FIG. 3 shows a relationship between the laser output power, the discharge starting voltage between the first and second primary electrodes, and the preionization timing as actually measured. In this figure, the abscissa represents the preionization timing, and the ordinate represents the laser output power at the left side and the discharge starting voltage at the right side. The upper curve designates the laser output power, and the lower curve designates the discharge staring voltage. From this figure, it can be seen that a preionization timing which gives a maximum laser output power substantially coincides with a preionization timing which gives a minimum discharge starting voltage.

FIG. 4 illustrates the waveform of a pulse current flowing through the preionization means at the time of measurement of the above relationship of FIG. 3. In this figure, a peak value for the pulse current is about 400 Amperes; a length of time from the start of rising to the peak of the current is about 40 ns,; a length of time from the peak of the current to the termination of the current is 50 ns; and a pulse width of the current (i.e., duration of preionization) is about 90 ns. According to the chart of FIG. 2, an optimal preionization timing can be set at a point in time from a time 50 ns before the preionization timing that gives a minimum discharge starting voltage between the first and second primary electrodes to a time 40 ns thereafter. Also, from the chart of FIG. 3, it is evident that in the preionization range thus set, laser output power of more than 80% of its maximum can be obtained. Thus, laser oscillation can be performed with high efficiency.

FIG. 5 illustrates another example of a relationship between the discharge starting voltage between the first and second primary electrodes, a length of time from the start of applying a voltage between the first and second primary electrodes until the start of discharging between the first and second primary electrodes, and the preionization timing as actually measured. In this example, the preionization timing is defined in the same manner as in the example of FIG. 2. The operation of the excitation circuit is determined by a circuit constant thereof, so a length of time required from the imposition of a voltage between the first and second primary electrodes to the start of major discharge decreases in accordance with the decreasing absolute value of the discharge starting voltage. In FIG. 4, a length of time required from a reference time at which a voltage begins to be applied between the first and second primary electrodes until the time at which a discharge starts therebetween is plotted against the preionization timing. It is clear that a preionization timing that gives a minimum of discharge starting voltage is in coincidence with a preionization timing that gives the shortest time required to start discharge. In this regard, in place of the discharge starting voltage, a length of time required until the start of discharging between the first and second primary electrodes can be used as a reference for an optimal preionization timing with substantially the same results.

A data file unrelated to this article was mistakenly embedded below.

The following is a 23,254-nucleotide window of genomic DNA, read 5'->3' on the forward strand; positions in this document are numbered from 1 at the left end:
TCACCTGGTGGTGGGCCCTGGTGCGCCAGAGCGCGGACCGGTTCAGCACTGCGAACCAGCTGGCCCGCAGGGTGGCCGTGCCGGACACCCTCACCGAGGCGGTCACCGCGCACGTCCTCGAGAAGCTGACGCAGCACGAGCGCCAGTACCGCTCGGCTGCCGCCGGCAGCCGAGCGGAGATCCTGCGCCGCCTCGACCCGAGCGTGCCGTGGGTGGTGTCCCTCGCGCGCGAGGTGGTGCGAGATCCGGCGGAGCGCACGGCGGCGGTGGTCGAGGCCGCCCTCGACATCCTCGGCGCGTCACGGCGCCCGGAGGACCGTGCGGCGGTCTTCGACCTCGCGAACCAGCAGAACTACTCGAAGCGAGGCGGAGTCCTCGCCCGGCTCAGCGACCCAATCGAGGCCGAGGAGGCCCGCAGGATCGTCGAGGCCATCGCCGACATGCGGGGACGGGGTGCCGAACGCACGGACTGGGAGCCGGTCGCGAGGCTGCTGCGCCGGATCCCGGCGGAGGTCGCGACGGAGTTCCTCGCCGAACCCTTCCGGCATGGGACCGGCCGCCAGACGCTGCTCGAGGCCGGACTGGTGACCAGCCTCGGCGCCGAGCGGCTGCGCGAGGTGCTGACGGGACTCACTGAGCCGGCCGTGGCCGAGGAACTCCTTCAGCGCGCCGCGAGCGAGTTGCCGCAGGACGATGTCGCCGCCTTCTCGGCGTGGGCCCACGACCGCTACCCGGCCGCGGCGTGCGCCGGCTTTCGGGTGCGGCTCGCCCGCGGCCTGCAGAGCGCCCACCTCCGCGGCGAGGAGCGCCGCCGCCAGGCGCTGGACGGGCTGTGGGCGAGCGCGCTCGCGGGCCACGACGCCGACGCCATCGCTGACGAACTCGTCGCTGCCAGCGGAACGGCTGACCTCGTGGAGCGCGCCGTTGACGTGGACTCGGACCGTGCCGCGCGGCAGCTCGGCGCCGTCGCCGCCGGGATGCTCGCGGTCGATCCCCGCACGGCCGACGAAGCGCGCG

Although in the above description, the length of time required for starting a major discharge is measured from the time of imposition of a voltage between the first and second primary electrodes, it can be measured from another reference time in relation to the operation of the excitation circuit such as a point in time at which a voltage imposed between the first and second primary electrodes reaches a predetermined value.

If the preionization timing is set as close as a preionization timing that gives a minimum absolute value of discharge starting voltage, more efficient laser oscillation can be obtained.